Meghan Markle's 'Archetypes' Podcast Flies to No. 1, Unseating Joe Rogan for Top Spot on Spotify
Meghan Markle's highly anticipated debut podcast soared to the top of the Spotify charts.
Markle's program soared to the No. 1 spot on Spotify's U.S. charts just two days after its debut featuring a sit-down with tennis star Serena Williams, a good friend of the duchess of Sussex.
Markle has described "Archetypes" as an interview series to “dissect, explore and subvert the labels that try to hold women back.”
Its premiere flew past HBO's companion podcast "The Official Game of Thrones Podcast: House of the Dragon" and “Girls Next Level,” hosted by “The Girls Next Door” stars Holly Madison and Bridget Marquardt talking about their time in the Playboy Mansion.
Rogan's "The Joe Rogan Experience" has been off and on the top podcast slot for the last three years.
Early this year, more than 1,000 health and science professionals signed an open letter to Spotify, demanding the streaming platform curtail false COVID-19 claims made by Joe Rogan in his hugely popular podcast.
The January petition slammed "The Joe Rogan Experience" host for his history of misinformation about the coronavirus pandemic, vaccines and unproven treatments, calling them "a sociological issue of devastating proportions.
“Throughout the COVID-19 pandemic, Joe Rogan has repeatedly spread misleading and false claims on his podcast, provoking distrust in science and medicine,” the letter says.
The podcast, with an estimated 11 million listeners for each episode, had been Spotify's most popular program, according to the streaming service. The average listener's age is 24.
The service has not publicly responded to the petition.
Legendary Canadian musicians Joni Mitchell and Neil Young pulled their music from Spotify over the controversy.
In February, Rogan publicly apologized for repeatedly using the N-word during podcast episodes. He called it "the most regretful and shameful thing I've ever had to talk about publicly."
Markle and her husband, Prince Harry, had also complained about Rogan's false COVID-19 claims, including that young people did not need to be vaccinated against the virus, which has killed millions around the world.
Markle’s maiden podcast also topped Spotify’s charts in Australia, Canada, Ireland and Great Britain.
The premiere revealed that during the royal couple's visit to 2019 visit to South Africa, a fire broke out in the nursery where their baby, Archie, was staying.
Talking about motherhood with Williams, Markle said, "When we went on our tour to South Africa, we landed with Archie," Meghan, 41, began. "Archie was what, four and a half months old? And the moment we landed, we had to drop him off at this housing unit that they had had us staying in."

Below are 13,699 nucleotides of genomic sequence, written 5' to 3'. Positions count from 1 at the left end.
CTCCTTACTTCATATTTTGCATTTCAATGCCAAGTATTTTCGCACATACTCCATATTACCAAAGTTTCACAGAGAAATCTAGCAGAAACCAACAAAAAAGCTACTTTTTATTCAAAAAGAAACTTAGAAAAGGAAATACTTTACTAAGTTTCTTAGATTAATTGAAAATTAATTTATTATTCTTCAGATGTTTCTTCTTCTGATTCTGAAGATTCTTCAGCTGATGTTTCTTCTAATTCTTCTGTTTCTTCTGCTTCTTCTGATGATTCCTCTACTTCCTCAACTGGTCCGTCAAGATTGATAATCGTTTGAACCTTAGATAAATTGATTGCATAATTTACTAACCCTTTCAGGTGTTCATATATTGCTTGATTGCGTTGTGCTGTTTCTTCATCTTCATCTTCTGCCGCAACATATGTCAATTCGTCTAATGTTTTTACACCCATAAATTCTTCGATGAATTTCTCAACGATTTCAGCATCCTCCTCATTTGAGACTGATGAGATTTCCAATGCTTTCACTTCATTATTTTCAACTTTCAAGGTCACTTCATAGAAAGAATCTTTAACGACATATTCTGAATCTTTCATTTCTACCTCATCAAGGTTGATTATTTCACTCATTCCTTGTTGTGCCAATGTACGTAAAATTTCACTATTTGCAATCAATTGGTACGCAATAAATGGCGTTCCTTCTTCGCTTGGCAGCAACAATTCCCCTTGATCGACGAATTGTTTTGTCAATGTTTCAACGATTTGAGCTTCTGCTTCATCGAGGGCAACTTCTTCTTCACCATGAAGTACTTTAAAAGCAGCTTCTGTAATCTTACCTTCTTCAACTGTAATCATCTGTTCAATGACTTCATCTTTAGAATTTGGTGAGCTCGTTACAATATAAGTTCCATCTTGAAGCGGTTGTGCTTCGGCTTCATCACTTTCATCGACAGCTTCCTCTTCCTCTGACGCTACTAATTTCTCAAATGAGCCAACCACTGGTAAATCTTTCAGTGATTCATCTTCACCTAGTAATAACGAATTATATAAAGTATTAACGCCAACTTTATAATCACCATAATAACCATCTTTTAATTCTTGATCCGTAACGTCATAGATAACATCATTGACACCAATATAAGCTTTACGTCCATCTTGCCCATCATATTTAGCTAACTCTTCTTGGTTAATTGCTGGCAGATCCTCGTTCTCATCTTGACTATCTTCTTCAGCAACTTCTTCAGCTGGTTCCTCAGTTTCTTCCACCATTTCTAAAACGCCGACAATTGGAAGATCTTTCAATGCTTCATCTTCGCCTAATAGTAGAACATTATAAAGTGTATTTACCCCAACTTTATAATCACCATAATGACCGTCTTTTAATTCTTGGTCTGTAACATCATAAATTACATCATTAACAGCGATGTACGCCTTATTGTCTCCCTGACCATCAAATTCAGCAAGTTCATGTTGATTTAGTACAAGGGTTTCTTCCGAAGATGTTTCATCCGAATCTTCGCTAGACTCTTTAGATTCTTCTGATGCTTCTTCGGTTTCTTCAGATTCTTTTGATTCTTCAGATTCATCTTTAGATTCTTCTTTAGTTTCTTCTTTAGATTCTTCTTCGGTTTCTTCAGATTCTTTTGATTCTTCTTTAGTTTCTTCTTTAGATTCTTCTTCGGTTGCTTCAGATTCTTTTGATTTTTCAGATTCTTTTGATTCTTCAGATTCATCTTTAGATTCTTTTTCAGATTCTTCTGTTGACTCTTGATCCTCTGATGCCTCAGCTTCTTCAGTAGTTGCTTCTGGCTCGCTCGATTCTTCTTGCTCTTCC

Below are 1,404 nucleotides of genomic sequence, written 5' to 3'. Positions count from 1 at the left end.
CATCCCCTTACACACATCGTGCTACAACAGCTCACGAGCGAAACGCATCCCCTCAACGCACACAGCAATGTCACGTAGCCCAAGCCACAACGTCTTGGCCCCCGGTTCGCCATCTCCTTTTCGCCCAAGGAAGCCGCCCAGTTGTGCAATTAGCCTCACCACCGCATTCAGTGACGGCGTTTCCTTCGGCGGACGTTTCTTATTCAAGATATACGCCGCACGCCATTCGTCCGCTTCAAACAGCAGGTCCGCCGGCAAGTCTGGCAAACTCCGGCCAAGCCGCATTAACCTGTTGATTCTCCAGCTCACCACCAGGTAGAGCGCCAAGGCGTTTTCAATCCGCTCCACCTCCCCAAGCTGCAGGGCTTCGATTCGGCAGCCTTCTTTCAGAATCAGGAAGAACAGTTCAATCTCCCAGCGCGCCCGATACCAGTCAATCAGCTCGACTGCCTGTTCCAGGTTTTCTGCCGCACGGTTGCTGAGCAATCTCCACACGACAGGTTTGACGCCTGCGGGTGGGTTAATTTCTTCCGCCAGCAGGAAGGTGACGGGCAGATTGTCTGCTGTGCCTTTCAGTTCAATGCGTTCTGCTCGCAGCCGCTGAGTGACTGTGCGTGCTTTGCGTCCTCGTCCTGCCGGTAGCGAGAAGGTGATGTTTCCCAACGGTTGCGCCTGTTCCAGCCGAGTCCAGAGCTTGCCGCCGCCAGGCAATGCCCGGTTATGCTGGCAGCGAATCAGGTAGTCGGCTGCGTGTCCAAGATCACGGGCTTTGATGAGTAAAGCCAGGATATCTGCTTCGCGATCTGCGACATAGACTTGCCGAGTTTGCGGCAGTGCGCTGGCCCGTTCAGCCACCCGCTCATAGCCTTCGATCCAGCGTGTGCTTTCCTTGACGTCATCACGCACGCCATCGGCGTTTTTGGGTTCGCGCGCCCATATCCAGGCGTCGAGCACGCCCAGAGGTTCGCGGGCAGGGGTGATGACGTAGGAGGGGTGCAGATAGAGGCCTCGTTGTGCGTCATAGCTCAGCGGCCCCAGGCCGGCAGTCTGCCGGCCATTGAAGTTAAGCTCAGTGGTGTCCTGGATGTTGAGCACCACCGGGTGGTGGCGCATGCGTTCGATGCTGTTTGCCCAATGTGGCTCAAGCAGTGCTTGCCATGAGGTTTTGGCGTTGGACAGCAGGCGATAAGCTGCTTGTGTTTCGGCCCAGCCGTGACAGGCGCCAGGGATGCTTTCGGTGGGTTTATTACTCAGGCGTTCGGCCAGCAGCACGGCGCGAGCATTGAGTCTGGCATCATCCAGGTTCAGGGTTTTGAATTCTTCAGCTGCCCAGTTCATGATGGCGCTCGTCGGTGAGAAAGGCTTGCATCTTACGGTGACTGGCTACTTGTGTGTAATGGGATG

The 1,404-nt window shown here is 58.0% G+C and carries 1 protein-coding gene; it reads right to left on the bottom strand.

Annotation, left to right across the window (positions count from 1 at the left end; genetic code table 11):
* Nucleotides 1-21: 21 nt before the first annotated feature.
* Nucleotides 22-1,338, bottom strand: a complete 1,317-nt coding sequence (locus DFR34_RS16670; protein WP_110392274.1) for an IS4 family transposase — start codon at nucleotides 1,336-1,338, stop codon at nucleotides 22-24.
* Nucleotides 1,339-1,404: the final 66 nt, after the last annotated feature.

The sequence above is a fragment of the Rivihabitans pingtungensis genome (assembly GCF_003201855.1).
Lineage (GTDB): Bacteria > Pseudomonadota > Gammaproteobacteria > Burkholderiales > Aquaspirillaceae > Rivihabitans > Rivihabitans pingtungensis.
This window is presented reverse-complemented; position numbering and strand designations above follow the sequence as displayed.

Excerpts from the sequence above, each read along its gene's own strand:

While the couple were attending state functions, the nursery caught fire, she said. Luckily, Archie and his nanny were not in the room at the time.
"She was supposed to put Archie down for his nap, and she just said, 'You know what? Let me just go get a snack downstairs.' And she was from Zimbabwe, and we loved that she would always tie him on her, her back with a mud cloth, and her instinct was like, 'Let me just bring him with me before I put him down,''' Markle recounted.
"In that amount of time that she went downstairs, the heater in the nursery caught on fire. There was no smoke detector. Someone happened to just smell smoke down the hallway, went in, fire extinguished," Meghan said. The nanny, she said, was distraught when they returned.
Everyone was "in tears," Markle said, but they had to continue their official visit and speaking engagements. The family was moved into new quarters.
She also spoke of the backlash she received for being an "ambitious" woman, discussing with Williams how society sets different standards for men and women when it comes to chasing one's dreams.
It was not something she felt until she started dating Prince Harry, Markle said.
"Apparently ambition is a terrible, terrible thing for a woman, that is according to some. So, since I've felt the negativity behind it, it's really hard to unfeel it. I can't unsee it, either, in the millions of girls and women who make themselves smaller, so much smaller, on a regular basis," she said.
"Often women are definitely put in these different boxes when we are ambitious, or when we do have goals, or when we reach our goals. It's a negative connotation on how we reach the goals," said the 40-year-old professional tennis player.
That applies even to "little girls in a school room," Markle said, noting that a young girl who "is ambitious or raises her hand more, "is likely to be seen as "bossy." To that, Williams again agreed.
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